A model of backward causation in which the future affects the past could help unite quantum mechanics and general relativity – and satisfy a challenge thrown down almost a century ago by Arthur Eddington.
Can you find a path through on this city map that crosses every bridge exactly once? Euler's answer to this problem started off the filed of graph theory.
Can you move a knight on a chessboard so that it visits every square exactly once? Euler was one of the first to analyse this problem systematically, but some questions about it are still open today.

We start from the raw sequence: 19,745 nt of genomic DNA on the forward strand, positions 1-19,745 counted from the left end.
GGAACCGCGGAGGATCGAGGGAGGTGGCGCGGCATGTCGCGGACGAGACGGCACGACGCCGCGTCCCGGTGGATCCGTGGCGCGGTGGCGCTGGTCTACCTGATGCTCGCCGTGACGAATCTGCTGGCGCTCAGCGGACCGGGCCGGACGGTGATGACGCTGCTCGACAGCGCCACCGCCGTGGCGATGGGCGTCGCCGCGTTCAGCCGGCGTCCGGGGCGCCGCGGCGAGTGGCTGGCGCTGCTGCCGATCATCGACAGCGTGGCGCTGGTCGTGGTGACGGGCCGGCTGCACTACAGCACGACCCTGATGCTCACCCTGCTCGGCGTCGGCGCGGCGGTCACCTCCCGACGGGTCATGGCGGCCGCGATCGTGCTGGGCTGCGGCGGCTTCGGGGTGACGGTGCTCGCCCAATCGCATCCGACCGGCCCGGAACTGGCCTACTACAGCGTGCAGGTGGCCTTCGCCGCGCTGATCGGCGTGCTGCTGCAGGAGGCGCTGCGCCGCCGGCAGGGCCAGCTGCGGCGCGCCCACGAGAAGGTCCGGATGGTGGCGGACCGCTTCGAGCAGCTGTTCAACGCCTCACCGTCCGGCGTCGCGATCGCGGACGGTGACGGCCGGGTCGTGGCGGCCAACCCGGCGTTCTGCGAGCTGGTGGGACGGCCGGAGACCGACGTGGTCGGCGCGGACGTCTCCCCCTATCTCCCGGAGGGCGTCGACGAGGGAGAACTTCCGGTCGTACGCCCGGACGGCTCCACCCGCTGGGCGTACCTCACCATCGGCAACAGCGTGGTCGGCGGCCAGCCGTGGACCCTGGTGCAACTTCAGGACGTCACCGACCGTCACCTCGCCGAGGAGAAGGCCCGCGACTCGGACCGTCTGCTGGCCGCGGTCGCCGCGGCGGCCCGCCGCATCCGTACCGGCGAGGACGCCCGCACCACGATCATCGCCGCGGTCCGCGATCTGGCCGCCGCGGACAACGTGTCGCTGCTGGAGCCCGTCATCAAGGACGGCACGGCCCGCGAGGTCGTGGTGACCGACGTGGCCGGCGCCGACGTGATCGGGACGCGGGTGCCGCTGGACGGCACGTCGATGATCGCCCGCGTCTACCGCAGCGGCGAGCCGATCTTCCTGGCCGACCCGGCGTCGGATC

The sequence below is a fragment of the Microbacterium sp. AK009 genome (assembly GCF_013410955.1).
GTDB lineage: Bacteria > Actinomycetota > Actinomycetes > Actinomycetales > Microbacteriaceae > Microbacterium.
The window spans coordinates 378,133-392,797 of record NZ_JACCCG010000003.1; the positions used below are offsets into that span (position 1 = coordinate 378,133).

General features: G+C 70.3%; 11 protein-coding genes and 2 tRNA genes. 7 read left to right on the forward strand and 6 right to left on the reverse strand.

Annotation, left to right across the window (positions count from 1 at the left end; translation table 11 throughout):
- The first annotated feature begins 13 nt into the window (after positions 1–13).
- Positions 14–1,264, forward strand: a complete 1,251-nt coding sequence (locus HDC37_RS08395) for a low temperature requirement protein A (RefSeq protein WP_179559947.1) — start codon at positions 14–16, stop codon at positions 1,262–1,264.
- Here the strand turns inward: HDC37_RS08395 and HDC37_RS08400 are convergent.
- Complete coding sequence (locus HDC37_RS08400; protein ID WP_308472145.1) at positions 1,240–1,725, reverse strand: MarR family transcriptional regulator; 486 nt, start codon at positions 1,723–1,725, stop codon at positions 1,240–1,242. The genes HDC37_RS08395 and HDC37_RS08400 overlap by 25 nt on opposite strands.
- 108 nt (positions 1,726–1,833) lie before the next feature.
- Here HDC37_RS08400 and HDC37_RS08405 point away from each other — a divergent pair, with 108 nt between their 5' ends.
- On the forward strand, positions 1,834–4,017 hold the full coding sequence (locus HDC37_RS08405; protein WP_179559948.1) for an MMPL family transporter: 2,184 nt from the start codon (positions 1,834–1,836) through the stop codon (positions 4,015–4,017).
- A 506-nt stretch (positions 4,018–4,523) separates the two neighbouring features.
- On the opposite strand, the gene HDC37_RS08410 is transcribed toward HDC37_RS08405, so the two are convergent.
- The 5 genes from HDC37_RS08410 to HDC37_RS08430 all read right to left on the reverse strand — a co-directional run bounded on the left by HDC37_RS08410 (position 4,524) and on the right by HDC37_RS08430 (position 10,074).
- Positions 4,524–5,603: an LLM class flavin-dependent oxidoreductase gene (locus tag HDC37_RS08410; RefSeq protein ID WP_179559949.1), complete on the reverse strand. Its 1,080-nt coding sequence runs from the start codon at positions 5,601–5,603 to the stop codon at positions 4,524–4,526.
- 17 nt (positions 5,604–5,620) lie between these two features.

Euler may not have cracked this problem completely, but it led to a lot of important work, including on what we today know as sudoku.
This surprising result about 3D shapes tells us something deep about the nature of space.
This problem about an infinite sum has a surprising answer.
James Maynard, one of the prize winners at the European Congress of Mathematics, is counting primes that don't have 7s in them. But why?
Mathematicians explore how opinions spread through a society.